Nadifa Mohamed on the Long, Strange Journey of Her Uncle Kettle
“My sense of belonging to Hargeisa, the city of my birth but not his, has dissipated in his absence.”
It was at some point in the mid-80s that Somalia became reminiscent of one of those ancient Amazonian species of flora that lie dormant for decades only to reanimate, flower and send their spores out into the wind. We went first, implanted into the claggy earth of England, followed by two grandmothers, three uncles, three aunts and just over 20 cousins, who were caught in the wire and tarpaulin refugee camps dotting the Somali-Ethiopian border.
One of those uncles, nicknamed Kettle in Somali due to his quick temper, had a strange journey. Deported from Saudi Arabia after many months in jail (a flogging every Friday) he was put, penniless, onto a ferry crossing the Red Sea to a country in the livid madness of civil war. His crime was to have been found with alcohol at a party (his own, celebrating his departure from the Kingdom) where a row between two of his guests had ended in murder. Kettle had had a difficult time even as a child: the youngest surviving child of a mother, Goldie, who had lost five other children in infancy, and whom he tormented with his runtiness, fragility and inability to walk. Goldie delivered him to as many traditional doctors as she could find—he was purged, burnt, cut, but to no avail.
Eventually, he willed himself into health and finally left the sling on her back at the age of four to attend Qur’anic classes and then primary school. Kettle excelled at his studies and learned to speak English with the same measured, formal tones as his eldest brother, Osman, who worked for the BBC World Service. This knowledge of and perhaps even love for English and Arabic would carry him through life; he worked as a translator for numerous embassies in Saudi Arabia, including the Japanese, until he was selected to establish a Telex network across the country. From Bedouin settlements to oilfields to Texan-styled metropolises and the holy cities of Mecca and Medina, he established exchanges through which written messages could be sent internationally, long before fax, email and SMS came into use.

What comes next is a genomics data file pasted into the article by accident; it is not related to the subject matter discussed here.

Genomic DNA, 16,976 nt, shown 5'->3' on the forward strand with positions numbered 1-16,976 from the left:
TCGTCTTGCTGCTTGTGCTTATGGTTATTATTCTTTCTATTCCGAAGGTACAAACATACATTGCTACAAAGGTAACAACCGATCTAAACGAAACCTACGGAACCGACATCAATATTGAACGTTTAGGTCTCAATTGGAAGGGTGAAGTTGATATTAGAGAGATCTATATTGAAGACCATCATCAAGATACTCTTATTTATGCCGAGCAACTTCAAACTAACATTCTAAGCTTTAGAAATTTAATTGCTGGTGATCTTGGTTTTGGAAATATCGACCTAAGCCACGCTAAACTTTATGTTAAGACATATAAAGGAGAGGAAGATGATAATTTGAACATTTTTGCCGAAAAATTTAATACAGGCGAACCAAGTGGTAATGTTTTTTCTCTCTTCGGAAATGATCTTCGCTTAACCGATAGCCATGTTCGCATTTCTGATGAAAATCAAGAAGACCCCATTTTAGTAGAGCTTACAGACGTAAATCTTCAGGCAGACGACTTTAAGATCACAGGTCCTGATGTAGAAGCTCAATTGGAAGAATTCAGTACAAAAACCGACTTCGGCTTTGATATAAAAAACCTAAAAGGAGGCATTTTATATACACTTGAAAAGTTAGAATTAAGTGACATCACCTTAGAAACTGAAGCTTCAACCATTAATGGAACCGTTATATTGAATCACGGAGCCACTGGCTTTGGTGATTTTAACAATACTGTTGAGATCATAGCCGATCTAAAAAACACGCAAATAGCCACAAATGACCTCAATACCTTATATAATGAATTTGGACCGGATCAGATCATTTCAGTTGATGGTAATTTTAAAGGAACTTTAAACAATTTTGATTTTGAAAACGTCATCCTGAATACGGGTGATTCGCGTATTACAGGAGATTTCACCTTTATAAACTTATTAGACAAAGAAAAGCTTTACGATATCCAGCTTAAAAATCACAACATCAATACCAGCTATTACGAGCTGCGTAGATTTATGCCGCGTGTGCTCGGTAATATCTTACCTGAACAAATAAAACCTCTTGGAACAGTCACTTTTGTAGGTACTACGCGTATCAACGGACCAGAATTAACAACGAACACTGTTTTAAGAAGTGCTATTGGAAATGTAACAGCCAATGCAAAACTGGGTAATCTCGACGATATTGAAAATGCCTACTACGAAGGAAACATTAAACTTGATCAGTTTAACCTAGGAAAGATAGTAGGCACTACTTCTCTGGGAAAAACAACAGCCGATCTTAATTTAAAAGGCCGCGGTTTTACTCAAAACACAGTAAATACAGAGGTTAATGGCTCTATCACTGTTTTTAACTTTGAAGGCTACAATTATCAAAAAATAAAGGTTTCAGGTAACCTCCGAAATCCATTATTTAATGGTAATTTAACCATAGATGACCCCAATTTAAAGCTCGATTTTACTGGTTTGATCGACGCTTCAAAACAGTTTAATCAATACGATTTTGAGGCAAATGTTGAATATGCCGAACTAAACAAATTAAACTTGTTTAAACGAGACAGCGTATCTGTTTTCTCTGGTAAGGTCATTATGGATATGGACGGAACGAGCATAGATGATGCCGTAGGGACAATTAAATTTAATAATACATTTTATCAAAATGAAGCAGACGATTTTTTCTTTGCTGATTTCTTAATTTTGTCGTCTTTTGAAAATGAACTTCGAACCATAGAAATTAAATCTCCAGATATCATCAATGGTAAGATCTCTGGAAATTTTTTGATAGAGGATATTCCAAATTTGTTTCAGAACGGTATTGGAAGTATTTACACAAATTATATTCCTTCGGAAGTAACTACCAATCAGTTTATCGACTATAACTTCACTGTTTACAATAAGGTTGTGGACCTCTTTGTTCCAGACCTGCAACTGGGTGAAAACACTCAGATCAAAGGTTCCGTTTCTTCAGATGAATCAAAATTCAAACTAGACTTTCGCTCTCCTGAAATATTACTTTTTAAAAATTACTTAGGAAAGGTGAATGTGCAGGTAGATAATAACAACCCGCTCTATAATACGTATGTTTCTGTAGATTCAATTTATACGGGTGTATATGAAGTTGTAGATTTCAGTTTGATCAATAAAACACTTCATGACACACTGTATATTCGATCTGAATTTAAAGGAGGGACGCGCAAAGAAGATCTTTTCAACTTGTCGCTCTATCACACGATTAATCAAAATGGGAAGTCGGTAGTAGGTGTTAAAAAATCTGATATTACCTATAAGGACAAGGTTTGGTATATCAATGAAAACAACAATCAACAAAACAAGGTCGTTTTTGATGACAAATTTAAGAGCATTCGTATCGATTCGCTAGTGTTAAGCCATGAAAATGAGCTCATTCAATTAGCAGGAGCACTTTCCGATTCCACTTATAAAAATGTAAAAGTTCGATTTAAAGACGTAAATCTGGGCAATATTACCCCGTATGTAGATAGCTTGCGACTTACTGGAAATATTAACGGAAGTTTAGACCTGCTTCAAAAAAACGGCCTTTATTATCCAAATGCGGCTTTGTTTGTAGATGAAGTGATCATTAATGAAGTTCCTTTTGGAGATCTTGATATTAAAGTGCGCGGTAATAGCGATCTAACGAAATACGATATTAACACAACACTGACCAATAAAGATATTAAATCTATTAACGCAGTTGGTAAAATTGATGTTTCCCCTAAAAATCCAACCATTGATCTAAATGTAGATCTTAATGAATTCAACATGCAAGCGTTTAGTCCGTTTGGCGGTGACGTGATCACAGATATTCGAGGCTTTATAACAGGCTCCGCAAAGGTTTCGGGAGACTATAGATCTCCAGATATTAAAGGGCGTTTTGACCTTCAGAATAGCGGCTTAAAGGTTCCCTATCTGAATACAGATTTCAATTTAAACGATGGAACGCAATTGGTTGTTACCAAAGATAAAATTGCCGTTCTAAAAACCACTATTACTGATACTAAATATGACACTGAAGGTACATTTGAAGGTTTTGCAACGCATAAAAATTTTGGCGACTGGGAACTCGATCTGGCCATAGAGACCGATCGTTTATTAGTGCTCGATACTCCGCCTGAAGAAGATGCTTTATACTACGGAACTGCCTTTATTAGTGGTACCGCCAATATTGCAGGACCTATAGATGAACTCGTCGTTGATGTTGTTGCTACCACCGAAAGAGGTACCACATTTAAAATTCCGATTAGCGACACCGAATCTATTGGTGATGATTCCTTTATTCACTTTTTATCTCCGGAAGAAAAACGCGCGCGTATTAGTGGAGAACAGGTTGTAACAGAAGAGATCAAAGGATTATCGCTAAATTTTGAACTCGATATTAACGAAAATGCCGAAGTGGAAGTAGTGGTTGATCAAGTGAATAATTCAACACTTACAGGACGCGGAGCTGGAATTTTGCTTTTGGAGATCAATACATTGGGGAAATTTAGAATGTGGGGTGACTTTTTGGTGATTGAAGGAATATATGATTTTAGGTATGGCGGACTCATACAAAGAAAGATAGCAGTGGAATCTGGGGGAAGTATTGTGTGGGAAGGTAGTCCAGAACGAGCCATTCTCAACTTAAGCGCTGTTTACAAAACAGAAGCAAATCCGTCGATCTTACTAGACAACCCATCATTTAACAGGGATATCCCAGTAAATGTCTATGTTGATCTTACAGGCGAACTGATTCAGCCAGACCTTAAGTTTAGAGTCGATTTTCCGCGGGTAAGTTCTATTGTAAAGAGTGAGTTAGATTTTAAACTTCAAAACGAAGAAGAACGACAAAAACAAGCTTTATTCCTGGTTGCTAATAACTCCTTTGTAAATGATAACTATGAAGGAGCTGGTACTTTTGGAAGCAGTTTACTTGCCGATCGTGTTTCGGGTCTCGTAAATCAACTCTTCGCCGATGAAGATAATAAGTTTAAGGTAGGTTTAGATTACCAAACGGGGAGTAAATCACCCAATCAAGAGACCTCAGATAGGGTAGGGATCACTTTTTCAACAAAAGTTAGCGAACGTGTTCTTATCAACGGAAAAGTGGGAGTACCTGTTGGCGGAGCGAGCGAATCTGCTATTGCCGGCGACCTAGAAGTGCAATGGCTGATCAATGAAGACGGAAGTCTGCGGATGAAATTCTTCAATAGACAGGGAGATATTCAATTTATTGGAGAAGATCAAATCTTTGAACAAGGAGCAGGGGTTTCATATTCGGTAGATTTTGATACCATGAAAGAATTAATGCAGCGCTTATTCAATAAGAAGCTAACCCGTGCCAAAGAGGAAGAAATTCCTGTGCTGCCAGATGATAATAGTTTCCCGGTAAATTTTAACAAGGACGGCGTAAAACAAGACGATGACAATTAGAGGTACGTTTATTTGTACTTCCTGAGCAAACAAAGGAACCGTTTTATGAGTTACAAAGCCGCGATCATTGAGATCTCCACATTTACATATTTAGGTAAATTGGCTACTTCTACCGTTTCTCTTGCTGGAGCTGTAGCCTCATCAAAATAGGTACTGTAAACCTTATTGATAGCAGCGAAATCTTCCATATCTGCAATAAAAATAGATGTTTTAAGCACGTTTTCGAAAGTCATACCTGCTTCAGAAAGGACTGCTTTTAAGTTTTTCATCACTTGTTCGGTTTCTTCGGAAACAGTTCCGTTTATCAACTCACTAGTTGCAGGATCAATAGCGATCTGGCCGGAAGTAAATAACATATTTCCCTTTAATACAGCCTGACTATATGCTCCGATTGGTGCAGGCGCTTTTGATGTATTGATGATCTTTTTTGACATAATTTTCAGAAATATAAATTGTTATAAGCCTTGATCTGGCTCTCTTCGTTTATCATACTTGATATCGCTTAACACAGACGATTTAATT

Despite his professional success, he was unable to sugarcoat his words or back down from a fight, two qualities that in Saudi Arabia can mean serious problems for a foreigner, especially an African. Kettle swaggered and wore big, billowing suits and shiny tiepins; he used corporate employment sponsors rather than endure the humiliation of a Saudi holding his passport and making unreasonable demands. He took the freedoms that Saudi men felt were their own, including drinking alcohol, and looked them in the eye. In a country where foreign maids are still executed for witchcraft and Africans are casually referred to as abids (slaves), he danced along that tightrope of maintaining both his dignity and his safety.
On that ferry, catching up on the news from Somalia from other passengers, he would have passed the “Gate of Tears” strait that squeezes the Red Sea into a swimming pool between Djibouti and Yemen. Government planes were eviscerating the two main towns in northern Somalia, Hargeisa and Burao, and the people were in flight: over the border to Ethiopia, or to the countryside or to Mogadishu, if they could afford it. Kettle’s wife and five children were somewhere in that tempest. They had not communicated in nearly a year and suddenly the bachelor life he had been living in Saudi Arabia seemed a dereliction of duty, despite the impossibility of making a living in the Somali Democratic Republic. Would it have been possible to hear mortar fire or see circling bombers as the ferry docked in Berbera? I don’t know, but that baking ancient port must have been both deserted and cacophonous, as fighters darted in and out of coral stone Ottoman mansions and looted depots.He was an Old Testament prophet putting the world to rights, etching it into the hard drive of my camera, smiling sometimes at his own acerbity.
The road from Berbera to Hargeisa stretches nearly 100 miles and Google Maps tells me it is a 32-hour walk. Kettle walked that distance on a rough, Chinese-built tarmac highway cut through the Guban desert. His grandfather, Farah of the Hundred Camels, wouldn’t have broken a sweat but for small-boned, besuited Kettle it must have been hell. The Guban desert, just a few meters above sea level, shimmers with wet heat and multi-hued snakes. I imagine him holding his jacket over his head and sipping from a glass bottle of orange-flavored Mirinda that he somehow purchased or inveigled in Berbera. No vehicles would have passed but as night came the temperature perhaps cooled by ten or so divine degrees and allowed him to make faster progress. It is a journey that could kill, that probably has killed many, but he survived and arrived at his family home in Hargeisa to find it abandoned.